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    SURVIVORS. Catanduanes fishermen Rene Del Valle, Zaldy de Jesus, and Luis Tupig survived their 14-day ordeal in the middle of sea. Photo by Cora Basada

    MANILA, Philippines – On a sunny Sunday on October 23, Lito Rosales, a fisherman from Barangay Sabang North in Borongan City, sailed off the coast of Eastern Samar to catch fish. He returned the following day not only with his catch, but also with 3 other fishermen from Catanduanes whom he rescued – Rene del Valle, Zaldy de Jesus, and Luis Tupig.

    The 3 fishermen drifted out to sea about 14 days earlier as Tropical Depression Karen was moving towards the Catanduanes province.

    Karen (international name Sarika) strengthened into a typhoon on October 15, placing Catanduanes under signal number 3.

    The fishermen struggled to save their boat during the typhoon as waves rocked it, filling it with seawater, according to Cora Basada who posted about the ordeal of the rescued fishermen on Facebook. Basada works at the Borongan City Hall.

    “On the 9th day at sea, they were afloat again, sailing aimlessly using the tarpaulin they had onboard for mast,” Basada said.

    They survived by eating raw fish and floating seaweed as they drifted on water. 

    When Rosales saw them, he offered the fishermen biscuits and water and took them and their boat to shore. It was only then that they realized that they reached Borongan.

    Barangay Sabang North officials then brought them to the Eastern Samar Provincial Hospital for medical check-up.

    Reconnected through social media

    The inspiring rescue story reached authorities in Catanduanes through social media.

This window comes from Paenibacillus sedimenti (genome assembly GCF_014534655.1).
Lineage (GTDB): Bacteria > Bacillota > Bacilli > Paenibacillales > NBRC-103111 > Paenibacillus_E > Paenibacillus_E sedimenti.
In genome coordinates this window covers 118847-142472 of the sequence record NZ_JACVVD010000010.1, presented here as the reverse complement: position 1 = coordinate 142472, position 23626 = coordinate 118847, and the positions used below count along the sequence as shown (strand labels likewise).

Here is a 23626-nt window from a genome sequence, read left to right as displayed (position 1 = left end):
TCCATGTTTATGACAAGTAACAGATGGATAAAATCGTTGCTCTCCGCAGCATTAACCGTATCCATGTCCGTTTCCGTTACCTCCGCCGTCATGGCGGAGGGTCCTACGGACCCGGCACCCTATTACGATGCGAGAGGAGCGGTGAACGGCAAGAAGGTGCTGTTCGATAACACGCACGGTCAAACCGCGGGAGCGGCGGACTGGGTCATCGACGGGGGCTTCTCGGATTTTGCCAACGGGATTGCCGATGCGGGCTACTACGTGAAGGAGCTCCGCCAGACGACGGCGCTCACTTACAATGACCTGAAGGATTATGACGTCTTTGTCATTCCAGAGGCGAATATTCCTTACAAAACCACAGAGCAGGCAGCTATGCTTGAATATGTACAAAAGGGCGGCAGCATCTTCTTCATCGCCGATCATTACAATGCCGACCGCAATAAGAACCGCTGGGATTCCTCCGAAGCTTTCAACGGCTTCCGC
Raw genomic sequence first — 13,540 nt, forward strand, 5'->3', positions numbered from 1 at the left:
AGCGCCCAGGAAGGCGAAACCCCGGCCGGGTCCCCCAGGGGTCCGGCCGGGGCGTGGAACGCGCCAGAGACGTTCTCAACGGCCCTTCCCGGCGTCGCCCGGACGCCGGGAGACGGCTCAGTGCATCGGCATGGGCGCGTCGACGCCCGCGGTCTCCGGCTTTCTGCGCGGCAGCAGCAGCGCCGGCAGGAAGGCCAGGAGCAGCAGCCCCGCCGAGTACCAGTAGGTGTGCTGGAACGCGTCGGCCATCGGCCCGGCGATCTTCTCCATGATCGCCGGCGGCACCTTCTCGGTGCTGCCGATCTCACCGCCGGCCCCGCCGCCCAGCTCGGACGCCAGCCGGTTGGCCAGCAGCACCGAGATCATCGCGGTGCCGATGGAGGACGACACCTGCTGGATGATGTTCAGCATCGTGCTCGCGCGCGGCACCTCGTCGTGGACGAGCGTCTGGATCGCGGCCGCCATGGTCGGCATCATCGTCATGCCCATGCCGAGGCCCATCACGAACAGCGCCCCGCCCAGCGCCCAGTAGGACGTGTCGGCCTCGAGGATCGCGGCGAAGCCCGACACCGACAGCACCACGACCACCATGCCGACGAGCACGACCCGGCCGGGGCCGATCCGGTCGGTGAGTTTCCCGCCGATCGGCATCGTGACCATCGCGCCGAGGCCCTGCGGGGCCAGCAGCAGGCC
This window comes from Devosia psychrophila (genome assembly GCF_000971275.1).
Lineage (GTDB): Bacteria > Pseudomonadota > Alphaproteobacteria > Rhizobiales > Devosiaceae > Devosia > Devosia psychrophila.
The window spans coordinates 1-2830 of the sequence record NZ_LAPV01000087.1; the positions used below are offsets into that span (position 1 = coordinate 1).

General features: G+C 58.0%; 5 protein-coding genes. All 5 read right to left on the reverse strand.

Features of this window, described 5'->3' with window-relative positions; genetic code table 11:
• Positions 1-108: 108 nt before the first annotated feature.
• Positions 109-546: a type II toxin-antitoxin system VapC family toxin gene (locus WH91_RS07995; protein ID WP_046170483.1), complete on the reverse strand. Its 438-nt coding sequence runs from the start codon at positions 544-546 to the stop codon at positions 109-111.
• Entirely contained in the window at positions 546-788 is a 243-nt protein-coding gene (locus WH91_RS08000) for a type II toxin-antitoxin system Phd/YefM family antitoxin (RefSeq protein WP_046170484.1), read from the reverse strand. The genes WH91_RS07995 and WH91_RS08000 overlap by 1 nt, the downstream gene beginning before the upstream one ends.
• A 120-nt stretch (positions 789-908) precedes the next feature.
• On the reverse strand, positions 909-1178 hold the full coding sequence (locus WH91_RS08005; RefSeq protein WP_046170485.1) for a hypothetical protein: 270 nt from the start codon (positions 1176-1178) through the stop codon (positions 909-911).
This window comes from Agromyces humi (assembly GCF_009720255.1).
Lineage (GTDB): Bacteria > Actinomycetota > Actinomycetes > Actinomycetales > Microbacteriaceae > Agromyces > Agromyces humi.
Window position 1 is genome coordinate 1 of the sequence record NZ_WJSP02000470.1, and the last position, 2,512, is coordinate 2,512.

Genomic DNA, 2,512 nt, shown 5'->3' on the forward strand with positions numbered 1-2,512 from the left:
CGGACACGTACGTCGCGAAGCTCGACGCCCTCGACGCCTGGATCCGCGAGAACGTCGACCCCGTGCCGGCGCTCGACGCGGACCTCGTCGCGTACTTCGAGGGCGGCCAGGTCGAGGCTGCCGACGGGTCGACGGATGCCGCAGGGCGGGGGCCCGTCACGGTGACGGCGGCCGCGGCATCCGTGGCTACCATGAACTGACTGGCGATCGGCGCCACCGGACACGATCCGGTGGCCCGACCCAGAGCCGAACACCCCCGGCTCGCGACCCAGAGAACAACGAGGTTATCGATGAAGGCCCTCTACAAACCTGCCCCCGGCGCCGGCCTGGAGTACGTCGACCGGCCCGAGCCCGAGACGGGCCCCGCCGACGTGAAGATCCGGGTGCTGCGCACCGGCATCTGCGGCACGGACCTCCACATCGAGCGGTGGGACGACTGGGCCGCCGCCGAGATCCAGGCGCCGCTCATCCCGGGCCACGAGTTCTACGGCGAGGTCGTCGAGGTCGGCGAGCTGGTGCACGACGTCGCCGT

Nag-post ako kaagad sa Facebook. Alam mo naman sa social media, nag-strart sa pa-share-share. Una, mga 20 shares muna, naging 30, at umabot ng 40 hanggang umabot sa Region V ‘yong post around 6 pm,” Basada shared. (I immediately posted their story on Facebook. The post started with a few shares. First it only got 20 shares, until it reached 30, and then 40. By 6 pm, the post reached Region V.)

    Upon reading the post, the Office of Civil Defense in the Bicol region and other local authories contacted Basada to check the condition of the fishermen.

    The OCD is scheduled to fetch the fishermen and bring them home on Tuesday, October 25. – Rappler.com 


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    HELPING OUT. Volunteers repack relief goods for survivors of Super Typhoon Lawin (Haima).

    TUGUEGARAO CITY, Philippines – Many survivors of Super Typhoon Lawin (Haima) here in Cagayan have dreadful stories to tell about the darkest and longest night that they've ever experienced – the night Lawin made landfall on October 19.

    But a few, perhaps most importantly, are sharing inspiring stories of heroism.

    That night, Soledad Langcay expected that the typhoon would be a strong one. But she opted to stay at home, together with her bedridden husband, 3 children, and 6 grandchildren, instead of evacuating.